Biden Bets on Brokering Trust in First Presidential Trip Abroad

U.S. President Joe Biden started what can be described as a healing tour as he meets European leaders during a G-7 summit in England and tries to dispel the bad memories of the Trump White House.

President Joe Biden listens as first lady Jill Biden speaks to American service members at RAF Mildenhall in Suffolk, England, on Wednesday night. (AP Photo/Patrick Semansky, File)

(CN) — In a bid to regain the world’s trust in American leadership, U.S. President Joe Biden kicked off a jam-packed weeklong visit to Europe with an announcement that the United States will buy 500 million vaccine doses for distribution to poorer countries.

Ahead of a G-7 meeting in Cornwall, Biden landed in England on Wednesday afternoon and gave a speech to American troops at the R.A.F. Mildenhall air force base where he laid out a vision of the U.S. working with other democracies to solve the world’s most pressing problems, climate change chief among them.

His decision to surround himself with troops as he delivered a speech about the strength of democracies, American ingenuity and the importance of diplomacy also sent a clear message to Russian President Vladimir Putin, whom he will meet next Wednesday in Geneva in what will likely be the defining moment of his first foreign trip as president.

“We have to discredit those who believe that the age of democracy is over, as some of our fellow nations believe,” Biden said, insinuating that places like Russia and China are fostering autocratic regimes. “We have to expose as false the narrative that decrees of dictators can match the speed and scale of the 21st [century] challenges.”

Tensions between Russia and the U.S. are extremely high with the U.S. accusing Putin of sponsoring cyberattacks, ordering political assassinations, violating arms control treaties, squashing democracy at home and threatening to invade Ukraine. Likewise, Putin accuses the U.S. of a multitude of crimes and seeking to destabilize Russia. It remains uncertain how much the Geneva summit will help ease tensions.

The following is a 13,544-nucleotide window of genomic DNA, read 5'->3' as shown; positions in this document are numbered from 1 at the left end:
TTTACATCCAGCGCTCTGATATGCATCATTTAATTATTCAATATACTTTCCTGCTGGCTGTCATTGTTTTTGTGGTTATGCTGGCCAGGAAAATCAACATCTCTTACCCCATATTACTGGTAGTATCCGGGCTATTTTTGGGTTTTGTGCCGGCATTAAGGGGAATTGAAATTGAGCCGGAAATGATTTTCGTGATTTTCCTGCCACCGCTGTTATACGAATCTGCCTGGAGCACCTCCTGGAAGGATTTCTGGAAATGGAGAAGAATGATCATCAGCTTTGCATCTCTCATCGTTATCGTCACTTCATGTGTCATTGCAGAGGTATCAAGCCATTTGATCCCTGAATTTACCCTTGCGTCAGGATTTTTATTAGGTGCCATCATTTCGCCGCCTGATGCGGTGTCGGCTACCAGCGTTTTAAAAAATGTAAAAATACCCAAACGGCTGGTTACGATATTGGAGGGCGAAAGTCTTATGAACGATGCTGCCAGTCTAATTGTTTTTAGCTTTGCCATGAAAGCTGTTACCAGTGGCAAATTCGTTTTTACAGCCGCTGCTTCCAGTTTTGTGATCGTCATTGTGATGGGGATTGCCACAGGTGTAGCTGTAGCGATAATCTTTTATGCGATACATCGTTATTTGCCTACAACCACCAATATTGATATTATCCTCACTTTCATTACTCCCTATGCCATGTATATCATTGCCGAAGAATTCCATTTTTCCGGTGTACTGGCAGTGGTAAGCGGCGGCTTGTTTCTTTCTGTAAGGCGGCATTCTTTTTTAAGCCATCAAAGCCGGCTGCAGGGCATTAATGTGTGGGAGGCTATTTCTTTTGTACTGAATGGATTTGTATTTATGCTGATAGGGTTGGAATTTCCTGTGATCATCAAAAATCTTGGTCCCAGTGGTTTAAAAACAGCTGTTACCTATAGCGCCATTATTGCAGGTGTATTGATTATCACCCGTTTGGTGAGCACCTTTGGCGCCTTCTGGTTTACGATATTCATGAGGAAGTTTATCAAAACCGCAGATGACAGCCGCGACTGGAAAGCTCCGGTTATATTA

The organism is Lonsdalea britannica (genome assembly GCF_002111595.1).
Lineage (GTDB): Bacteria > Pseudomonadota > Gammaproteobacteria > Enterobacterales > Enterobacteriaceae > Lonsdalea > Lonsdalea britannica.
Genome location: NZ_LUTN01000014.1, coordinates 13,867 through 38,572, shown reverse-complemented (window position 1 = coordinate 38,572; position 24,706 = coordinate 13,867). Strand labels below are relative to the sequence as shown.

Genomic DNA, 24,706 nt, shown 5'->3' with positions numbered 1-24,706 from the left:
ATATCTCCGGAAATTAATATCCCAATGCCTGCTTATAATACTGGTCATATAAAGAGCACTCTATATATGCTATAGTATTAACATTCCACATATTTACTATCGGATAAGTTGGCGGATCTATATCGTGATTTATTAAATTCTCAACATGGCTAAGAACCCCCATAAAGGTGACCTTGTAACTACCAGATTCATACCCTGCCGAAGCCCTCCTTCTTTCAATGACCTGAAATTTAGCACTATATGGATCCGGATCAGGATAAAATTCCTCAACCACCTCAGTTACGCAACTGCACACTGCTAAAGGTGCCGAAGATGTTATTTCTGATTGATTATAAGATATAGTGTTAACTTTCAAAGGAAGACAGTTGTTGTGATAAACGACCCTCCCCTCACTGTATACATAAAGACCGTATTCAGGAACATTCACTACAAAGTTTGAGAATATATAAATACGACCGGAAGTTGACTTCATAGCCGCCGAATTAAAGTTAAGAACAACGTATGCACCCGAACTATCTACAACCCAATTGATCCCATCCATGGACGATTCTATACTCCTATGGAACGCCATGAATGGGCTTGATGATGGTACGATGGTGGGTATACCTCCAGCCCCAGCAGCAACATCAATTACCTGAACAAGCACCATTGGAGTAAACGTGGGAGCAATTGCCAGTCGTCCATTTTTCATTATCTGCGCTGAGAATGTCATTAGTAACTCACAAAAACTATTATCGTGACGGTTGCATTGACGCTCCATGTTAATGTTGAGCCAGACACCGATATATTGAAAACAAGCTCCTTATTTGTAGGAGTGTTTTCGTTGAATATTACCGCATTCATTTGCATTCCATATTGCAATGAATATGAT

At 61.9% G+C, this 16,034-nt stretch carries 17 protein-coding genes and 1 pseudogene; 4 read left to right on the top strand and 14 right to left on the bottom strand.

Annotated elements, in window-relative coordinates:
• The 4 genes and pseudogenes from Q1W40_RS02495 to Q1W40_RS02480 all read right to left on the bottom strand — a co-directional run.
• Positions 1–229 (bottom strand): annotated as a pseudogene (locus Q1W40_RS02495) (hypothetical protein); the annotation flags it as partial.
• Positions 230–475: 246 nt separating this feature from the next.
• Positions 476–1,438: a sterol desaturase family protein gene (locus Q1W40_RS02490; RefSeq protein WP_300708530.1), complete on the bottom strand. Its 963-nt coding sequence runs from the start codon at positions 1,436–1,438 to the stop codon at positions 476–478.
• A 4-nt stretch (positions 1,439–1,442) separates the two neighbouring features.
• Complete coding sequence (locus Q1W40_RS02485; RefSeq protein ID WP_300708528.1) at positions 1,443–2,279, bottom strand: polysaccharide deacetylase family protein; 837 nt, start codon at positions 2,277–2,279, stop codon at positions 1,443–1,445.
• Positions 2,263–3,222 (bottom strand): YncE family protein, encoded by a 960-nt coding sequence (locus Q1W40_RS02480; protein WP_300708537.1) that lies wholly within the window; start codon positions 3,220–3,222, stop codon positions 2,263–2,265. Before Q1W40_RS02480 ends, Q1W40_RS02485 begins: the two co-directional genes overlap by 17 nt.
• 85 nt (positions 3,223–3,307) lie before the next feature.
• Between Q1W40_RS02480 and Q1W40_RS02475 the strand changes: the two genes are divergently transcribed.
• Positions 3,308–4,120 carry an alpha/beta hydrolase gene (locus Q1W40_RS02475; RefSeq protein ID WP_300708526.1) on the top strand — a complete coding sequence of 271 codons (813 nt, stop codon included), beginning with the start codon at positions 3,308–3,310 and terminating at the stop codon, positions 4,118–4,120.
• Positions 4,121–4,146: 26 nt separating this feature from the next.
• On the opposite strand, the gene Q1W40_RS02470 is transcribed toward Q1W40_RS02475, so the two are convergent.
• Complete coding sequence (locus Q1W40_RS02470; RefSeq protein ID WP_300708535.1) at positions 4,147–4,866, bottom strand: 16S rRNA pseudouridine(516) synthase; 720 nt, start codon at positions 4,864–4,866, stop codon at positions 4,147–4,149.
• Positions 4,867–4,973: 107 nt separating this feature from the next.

Beside Putin, another figure hangs over this trip to Europe: The shadow of Biden’s radical predecessor in the Oval Office, former U.S. President Donald Trump.

Biden’s win in November came as a huge relief to European leaders and dispelled fears that America was turning away from its longstanding allies in Europe and dangerously taking a go-it-alone path while torpedoing the multilateral, diplomacy-first world order created in the wake of World War II and so cherished by Europeans.

Brick by brick, Biden is trying to rebuild a transatlantic alliance that Trump did so much to break apart. During his tenure, Trump questioned the need for NATO, spoke softly about Putin’s aggressions, fueled tensions over trade with the European Union, praised the United Kingdom’s exit from the EU and was preparing to remove American troops from Germany.

In the run-up to his summit in Geneva with Putin, then, this weeklong trip can be seen as a healing tour where Biden, an old hand at international diplomacy, does the rounds with European and NATO leaders.

On Thursday, Biden was to meet British Prime Minister Boris Johnson and announce that the U.S. will buy 500 million vaccine doses over the next year for distribution to poorer countries. This goodwill gesture to help the world’s poorest is a major boost to the World Health Organization’s efforts to vaccinate much of the world’s population, the most vulnerable first.

“We have to end Covid-19, not just at home — which we’re doing — but everywhere,” Biden said. “There’s no wall high enough to keep us safe from this pandemic or the next biological threat we face — and there will be others.”

The G7 summit of 2019 was in Biarritz, southwestern France. Clockwise from U.S. President Donald Trump, right, are French President Emmanuel Macron, German Chancellor Angela Merkel and other leaders. (Philippe Wojazer/Pool via AP)

This act of so-called vaccine diplomacy by Biden can be seen as part of a larger ambition to prove that Trump’s “America First” foreign-policy approach was an aberration and that “the United States is back” as a trusted leader and the strongest advocate for democracy and decency.